Travel to West Bank: Israeli Settlements
The tragedy of the West Bank--the goad and thorn--is that Palestinians not only suffer from military occupation but see their country steadily lost to ever-growing Israeli settlements. Ironically, it is job-hungry Palestinians who actually build those settlements, which have been expanding since the late 1970s.
The gate to Metzad, a small settlement northeast of Hebron. The gate itself is strictly standard-issue, identical to the gates at almost every Israeli settlement on the West Bank. It's power operated and controlled from the guardhouse.
Metzad again. The fencing is impressive but atypical. Most West Bank settlements are now so old that the original chain-link fencing, though topped with barbed wire, is hardly a serious barrier.
The settlements stand in stark juxtaposition to the surrounding Palestinian villages--and usually on strategic hilltops overlooking them. Here, Betar Illit stands on a ridge overlooking an orchard belonging to Nahalin, a village southwest of Bethlehem. Relations between the two are not good. The Palestinians see the settlement and think of how their land was stolen; in conversation, residents of the settlement will casually dismiss Nahalin as an "Arab village," so generic that they scarcely remember its name.
A lawn behind a home in Betar Illit. In the distance is Nahalin, at the foot of the Judean Plateau. The pine forests on the distant slopes are part of Gush Etzion, the first post-1967 settlement.
El'azar, part of Gush Etzion, rises above terraces belonging to villagers from El Khadr. The valley is the Wadi el-Biyar, "the valley of wells." The name refers to ancient Roman shafts sunk to a tunnel that once carried water north to Solomon's Pools.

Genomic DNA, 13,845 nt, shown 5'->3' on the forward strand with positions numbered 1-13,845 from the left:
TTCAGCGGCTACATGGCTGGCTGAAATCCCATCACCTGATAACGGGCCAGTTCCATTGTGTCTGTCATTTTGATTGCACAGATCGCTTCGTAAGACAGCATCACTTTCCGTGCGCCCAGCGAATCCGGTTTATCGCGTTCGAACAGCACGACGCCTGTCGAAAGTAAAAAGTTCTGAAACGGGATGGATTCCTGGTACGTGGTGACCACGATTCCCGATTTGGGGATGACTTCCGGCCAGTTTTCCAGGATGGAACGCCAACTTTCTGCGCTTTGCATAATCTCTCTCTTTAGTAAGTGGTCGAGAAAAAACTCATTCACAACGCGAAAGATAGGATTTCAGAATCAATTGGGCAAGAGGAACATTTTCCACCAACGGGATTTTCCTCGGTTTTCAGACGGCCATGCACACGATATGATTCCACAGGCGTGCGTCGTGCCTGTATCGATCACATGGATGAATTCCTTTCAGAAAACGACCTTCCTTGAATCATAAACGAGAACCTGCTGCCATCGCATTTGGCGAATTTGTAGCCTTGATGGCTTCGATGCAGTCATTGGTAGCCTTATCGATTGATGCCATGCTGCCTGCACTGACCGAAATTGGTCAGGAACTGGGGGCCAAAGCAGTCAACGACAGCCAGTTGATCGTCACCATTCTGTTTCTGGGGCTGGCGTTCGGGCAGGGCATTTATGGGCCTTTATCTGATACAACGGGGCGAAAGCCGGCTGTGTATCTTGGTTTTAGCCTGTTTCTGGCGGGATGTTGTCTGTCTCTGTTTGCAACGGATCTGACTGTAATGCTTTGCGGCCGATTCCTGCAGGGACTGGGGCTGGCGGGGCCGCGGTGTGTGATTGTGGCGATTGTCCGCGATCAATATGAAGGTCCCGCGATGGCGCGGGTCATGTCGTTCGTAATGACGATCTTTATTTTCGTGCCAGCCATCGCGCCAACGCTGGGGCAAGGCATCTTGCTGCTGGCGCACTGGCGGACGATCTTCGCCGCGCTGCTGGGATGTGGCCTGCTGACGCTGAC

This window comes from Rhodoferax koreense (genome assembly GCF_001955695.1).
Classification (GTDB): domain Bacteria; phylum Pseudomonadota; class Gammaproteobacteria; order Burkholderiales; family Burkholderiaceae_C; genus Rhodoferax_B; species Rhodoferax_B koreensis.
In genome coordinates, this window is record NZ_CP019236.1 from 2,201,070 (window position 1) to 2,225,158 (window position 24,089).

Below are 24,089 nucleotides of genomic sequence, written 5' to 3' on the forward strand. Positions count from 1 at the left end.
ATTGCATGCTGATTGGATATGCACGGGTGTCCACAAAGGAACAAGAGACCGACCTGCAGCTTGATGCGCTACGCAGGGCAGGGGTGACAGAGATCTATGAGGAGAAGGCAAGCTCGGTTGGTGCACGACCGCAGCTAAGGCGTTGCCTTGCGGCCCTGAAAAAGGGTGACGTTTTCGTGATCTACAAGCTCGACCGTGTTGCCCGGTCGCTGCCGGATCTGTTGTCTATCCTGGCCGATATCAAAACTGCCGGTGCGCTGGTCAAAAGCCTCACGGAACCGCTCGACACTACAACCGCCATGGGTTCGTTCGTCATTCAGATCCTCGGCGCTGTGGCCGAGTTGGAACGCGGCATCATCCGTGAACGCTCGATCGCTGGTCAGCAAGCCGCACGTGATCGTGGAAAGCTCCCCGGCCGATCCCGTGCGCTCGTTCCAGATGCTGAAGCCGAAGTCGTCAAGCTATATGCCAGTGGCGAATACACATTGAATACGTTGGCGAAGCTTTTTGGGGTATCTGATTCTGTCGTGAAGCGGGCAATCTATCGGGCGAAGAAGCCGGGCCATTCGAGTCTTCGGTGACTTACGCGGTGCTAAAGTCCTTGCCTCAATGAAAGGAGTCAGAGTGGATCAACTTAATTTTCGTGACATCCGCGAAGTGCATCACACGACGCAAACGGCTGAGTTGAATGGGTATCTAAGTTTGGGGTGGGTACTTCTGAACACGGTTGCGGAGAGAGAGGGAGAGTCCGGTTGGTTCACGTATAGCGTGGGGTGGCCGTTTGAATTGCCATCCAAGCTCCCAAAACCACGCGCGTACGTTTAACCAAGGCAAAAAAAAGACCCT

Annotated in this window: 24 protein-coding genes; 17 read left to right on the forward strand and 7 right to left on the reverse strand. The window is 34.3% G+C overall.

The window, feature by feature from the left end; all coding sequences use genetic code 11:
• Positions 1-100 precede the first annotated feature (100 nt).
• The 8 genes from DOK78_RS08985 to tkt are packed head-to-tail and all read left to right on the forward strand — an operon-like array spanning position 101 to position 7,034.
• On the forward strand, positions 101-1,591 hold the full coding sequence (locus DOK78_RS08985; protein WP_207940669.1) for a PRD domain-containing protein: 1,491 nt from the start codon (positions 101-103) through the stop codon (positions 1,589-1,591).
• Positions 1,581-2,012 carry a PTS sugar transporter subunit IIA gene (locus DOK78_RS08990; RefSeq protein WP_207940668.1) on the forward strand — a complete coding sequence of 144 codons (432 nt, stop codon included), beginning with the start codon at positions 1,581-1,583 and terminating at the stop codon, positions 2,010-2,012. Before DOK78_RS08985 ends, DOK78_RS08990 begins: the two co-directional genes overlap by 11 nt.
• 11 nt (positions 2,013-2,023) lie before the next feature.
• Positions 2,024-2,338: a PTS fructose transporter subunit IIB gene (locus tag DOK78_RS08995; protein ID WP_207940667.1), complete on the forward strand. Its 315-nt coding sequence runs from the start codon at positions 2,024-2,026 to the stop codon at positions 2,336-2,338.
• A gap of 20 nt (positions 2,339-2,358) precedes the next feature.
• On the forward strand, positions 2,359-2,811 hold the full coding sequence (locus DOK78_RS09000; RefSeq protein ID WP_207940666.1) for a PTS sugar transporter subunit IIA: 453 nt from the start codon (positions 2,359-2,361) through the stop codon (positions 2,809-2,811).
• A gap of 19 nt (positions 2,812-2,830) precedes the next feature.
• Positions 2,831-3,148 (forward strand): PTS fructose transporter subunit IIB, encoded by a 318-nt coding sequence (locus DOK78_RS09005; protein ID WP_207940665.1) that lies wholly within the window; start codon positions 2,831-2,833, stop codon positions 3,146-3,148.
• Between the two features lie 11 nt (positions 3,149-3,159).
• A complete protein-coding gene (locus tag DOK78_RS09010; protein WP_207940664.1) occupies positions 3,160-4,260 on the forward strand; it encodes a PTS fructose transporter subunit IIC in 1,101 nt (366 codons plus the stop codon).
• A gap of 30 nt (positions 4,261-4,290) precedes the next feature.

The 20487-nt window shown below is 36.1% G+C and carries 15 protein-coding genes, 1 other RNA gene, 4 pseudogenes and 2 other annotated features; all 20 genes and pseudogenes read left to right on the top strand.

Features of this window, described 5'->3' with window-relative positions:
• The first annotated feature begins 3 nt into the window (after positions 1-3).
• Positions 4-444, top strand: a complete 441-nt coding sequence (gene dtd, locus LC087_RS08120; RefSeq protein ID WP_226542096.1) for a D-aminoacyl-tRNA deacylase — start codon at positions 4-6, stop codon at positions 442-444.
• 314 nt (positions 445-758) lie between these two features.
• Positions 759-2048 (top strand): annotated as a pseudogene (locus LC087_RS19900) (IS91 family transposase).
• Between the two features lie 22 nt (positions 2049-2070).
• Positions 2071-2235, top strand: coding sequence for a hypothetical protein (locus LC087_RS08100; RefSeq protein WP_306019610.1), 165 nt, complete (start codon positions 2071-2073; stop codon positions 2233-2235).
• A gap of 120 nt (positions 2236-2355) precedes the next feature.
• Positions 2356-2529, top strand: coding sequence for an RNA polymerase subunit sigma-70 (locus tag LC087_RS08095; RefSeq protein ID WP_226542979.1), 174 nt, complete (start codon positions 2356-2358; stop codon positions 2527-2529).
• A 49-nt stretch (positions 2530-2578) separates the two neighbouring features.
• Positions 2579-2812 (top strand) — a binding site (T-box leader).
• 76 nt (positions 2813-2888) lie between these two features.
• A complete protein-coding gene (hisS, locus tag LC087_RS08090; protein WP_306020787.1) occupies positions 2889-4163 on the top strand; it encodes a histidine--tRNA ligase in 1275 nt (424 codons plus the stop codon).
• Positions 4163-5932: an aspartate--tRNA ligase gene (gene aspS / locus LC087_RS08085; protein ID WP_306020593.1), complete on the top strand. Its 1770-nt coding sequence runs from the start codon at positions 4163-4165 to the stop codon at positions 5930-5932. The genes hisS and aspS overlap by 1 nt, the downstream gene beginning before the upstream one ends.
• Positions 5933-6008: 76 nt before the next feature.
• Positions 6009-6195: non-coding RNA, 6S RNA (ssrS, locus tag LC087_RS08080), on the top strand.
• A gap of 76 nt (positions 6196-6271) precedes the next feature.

A Roman road winds along a hilltop north of Nev'e Daniel, whose watertower dominates the skyline. Villagers from El Khadr tend the vineyards on either side of the ancient road.
Most settlements begin like this, with rows of mobile homes. Years later, permanent housing may be built.
Sometimes, the mobile homes stay in use for a long time.
Over the hump: simple but permanent housing, with flowers and children.
The high end: a backyard at Har Gilo, high above Bethlehem and with a superb view west toward the Mediterranean.
A Jordan Valleys settlement: simple, but by Israeli standards offering room to breathe.
The Jordan Valley settlement of Almog relies heavily on vacationers, who rent cottages by the day.
In 1999, construction continued in Almog.
Within a few years, gardens will make the new homes attractive.
It looks like drab public housing anywhere, but this is the standard apartment building at Kiryat Arba, the settlement adjoining Hebron.
Another detail from Kiryat Arba. Nowhere in Palestinian Hebron is there anything as green as this--or as reliably served by water mains.
A playground at Tekoa. In the background rises Herodion, atop whose modified slope Herod built a palace where he supposedly is buried. The frontier atmosphere is strong in settlements like these, detached from the more populous settlement blocks farther west.
You'll look a long time before you see anything like this in a Palestinian village.
Ariel is probably the only West Bank settlement with an outdoor swimming pool.
The Dead Sea, on an unusually clear day, looms behind Ma'aleh Adumim, a settlement east of Jerusalem--and the West Bank's biggest. The town was in the world press in 1999, when a Burger King franchisee led the company to believe that the settlement was in Israel, not the West Bank. A threatened worldwide boycott of Burger King got the company's attention, and the Burger King went away.
Ephrata, the biggest Gush Etzion settlement.
Housing at the north end of Ephrata. The picture was taken from a road used by the residents of Wad er-Rihal, a small village afraid that the growth of Ephrata will sever their link to Bethlehem.
A boundary marker, poignant because Ephrata marches inexorably northward over lands that Palestinians insist is theirs. The signs and structures in the background are part of the continuing spread of the settlement.
Most settlers commute to jobs in Israel, especially Jerusalem or Tel Aviv. Most often, they travel by public bus, here escorted to Hebron's Kiryat Arba by a jeep. The metal screen on the front window is commonplace, a way of protecting the bus from rocks. Settlers often replace the original windows of their private cars with thick plexiglas ones.
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